Close the vaccination gap, in global lockstep


From UPSC perspective, the following things are important :

Prelims level: COVAX

Mains level: Paper 2- Dealing with the vaccine inequality

Why vaccination gap is cause of worry

  • By the end of May 2021, only 2.1% of Africans had received at least one dose of a COVID-19 vaccine.
  • A widely vaccinated world population is the only way to end the pandemic; otherwise, the multiplication of variants is likely to undermine the effectiveness of existing vaccines.
  • Vaccination is also a prerequisite for lifting the restrictions that are holding back our economies and freedoms.
  • If the vaccination gap persists, it risks reversing the trend in recent decades of declining poverty and global inequalities.
  • Such a negative dynamic would hold back economic activity and increase geopolitical tensions.
  • The cost of inaction would for sure be much higher for advanced economies than what we collectively would have to spend to help vaccinate the whole world.
  • The International Monetary Fund has proposed $50 billion plan in order to be able to vaccinate 40% of the world population in 2021 and 60% by mid-2022.

Need to resist the vaccine nationalism

  • To achieve the goal set by IMF, we need closely coordinated multilateral action.
  • We must resist the threat posed by linking the provision of vaccines to political goals and vaccine nationalism.
  • The EU has been vaccinating its own population, while exporting large volumes of vaccines and contributing substantially to the vaccines roll-out in low-income countries.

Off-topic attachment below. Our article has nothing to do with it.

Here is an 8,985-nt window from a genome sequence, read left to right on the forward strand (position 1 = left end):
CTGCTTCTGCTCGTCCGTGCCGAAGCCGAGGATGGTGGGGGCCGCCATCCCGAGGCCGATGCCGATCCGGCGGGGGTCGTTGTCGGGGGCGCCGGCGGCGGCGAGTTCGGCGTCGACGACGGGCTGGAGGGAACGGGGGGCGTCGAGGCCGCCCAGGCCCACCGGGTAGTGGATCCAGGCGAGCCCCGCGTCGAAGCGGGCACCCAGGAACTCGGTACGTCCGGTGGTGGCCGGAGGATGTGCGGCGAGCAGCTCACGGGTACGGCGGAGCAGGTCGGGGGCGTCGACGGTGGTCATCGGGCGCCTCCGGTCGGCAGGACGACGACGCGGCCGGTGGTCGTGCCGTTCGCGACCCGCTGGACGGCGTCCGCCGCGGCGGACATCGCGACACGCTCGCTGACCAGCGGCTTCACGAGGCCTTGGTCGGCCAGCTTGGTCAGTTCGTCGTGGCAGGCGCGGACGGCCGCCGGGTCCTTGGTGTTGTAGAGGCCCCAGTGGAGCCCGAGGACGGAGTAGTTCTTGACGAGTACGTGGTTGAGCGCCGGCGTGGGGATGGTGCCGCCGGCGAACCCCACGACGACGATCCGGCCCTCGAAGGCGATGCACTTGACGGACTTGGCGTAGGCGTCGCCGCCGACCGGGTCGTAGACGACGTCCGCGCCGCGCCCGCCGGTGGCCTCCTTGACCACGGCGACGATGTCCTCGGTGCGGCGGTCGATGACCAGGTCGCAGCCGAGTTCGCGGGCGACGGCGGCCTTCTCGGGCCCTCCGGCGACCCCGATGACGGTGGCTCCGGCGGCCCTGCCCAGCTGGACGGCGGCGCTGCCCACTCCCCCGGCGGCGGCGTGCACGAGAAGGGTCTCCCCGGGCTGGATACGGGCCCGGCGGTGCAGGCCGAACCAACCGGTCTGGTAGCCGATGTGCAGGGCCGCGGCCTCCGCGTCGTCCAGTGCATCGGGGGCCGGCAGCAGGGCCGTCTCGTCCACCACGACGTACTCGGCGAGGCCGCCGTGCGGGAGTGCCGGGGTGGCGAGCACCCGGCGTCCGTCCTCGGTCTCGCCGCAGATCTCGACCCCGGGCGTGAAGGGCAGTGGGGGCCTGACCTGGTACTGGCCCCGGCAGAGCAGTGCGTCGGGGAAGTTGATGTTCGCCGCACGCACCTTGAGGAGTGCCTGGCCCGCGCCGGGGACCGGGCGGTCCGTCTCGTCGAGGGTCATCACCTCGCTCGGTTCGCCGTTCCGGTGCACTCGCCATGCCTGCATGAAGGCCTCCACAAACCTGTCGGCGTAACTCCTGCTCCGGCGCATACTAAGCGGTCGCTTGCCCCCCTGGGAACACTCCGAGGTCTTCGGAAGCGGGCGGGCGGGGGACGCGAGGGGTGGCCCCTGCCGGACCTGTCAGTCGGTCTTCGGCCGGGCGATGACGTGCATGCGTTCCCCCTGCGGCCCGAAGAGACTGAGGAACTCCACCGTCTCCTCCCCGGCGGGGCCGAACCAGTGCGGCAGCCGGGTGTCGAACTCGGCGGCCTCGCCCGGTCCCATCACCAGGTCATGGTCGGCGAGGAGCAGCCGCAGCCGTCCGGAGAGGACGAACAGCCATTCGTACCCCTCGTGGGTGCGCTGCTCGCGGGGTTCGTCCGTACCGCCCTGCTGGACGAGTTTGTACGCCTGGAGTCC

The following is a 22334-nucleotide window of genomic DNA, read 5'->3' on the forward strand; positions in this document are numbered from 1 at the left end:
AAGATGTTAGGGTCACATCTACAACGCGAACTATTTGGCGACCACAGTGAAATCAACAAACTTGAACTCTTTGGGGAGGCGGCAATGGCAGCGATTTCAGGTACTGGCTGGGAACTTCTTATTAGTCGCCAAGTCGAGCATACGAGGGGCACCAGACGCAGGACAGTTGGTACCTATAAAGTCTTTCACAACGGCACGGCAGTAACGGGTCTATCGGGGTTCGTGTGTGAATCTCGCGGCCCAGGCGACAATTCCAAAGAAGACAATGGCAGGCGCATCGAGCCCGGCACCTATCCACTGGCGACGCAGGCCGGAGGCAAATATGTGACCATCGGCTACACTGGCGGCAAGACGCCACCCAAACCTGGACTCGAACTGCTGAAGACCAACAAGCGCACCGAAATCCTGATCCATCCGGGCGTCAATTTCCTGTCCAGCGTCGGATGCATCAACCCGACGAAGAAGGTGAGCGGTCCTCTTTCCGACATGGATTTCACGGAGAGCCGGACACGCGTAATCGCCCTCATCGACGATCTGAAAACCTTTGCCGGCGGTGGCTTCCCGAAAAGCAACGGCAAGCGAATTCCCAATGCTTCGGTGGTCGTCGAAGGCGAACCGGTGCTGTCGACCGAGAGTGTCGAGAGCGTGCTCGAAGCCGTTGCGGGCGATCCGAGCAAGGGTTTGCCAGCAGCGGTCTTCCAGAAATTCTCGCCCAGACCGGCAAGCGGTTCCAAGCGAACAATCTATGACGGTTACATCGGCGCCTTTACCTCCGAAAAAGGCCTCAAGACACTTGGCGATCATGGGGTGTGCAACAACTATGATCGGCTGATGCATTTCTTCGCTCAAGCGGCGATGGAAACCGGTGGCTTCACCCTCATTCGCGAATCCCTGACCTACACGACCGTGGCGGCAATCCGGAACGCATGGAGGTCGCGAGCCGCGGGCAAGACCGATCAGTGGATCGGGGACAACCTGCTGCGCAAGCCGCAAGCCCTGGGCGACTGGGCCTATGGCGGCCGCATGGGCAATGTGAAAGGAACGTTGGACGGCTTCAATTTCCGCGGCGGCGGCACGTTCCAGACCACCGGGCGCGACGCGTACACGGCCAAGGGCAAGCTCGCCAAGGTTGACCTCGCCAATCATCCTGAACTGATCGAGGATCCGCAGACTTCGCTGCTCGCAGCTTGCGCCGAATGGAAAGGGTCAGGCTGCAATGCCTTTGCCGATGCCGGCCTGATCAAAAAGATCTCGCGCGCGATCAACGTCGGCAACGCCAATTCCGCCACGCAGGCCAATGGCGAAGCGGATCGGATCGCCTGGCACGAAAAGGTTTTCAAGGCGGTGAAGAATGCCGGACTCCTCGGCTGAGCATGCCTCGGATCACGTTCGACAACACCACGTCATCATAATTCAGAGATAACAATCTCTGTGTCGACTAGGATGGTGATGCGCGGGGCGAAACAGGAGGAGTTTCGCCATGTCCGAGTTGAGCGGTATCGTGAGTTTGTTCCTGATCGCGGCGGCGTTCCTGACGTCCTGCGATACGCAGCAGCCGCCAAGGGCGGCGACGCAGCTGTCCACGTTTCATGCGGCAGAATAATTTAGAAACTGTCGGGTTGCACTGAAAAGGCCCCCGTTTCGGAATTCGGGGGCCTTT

• The EU has also exported 240 million doses to 90 countries, which is about as much as used within the EU.
  • One-third of all COVAX doses delivered so far have been financed by the EU.
  • India’s Vaccine Maitri is another example of global solidarity.
  • However, this effort is still far from sufficient to prevent the vaccination gap from widening.

Way forward

  • To fill widening vaccination gap, countries with the required knowledge and means should increase their production capacities, so that they can both vaccinate their own populations and export more vaccines.
  • All countries must avoid restrictive measures that affect vaccine supply chains.
  • We also need to facilitate the transfer of knowledge and technology, so that more countries can produce vaccines.
  • Voluntary licensing is the privileged way to ensure such transfer of technology and know-how.


The COVID-19 pandemic has reminded us that health is a global public good. Our common global COVID-19 vaccine action to close the vaccination gap must be the first step toward genuine global health cooperation, as foreseen by the Rome Declaration recently adopted at the Global Health Summit.


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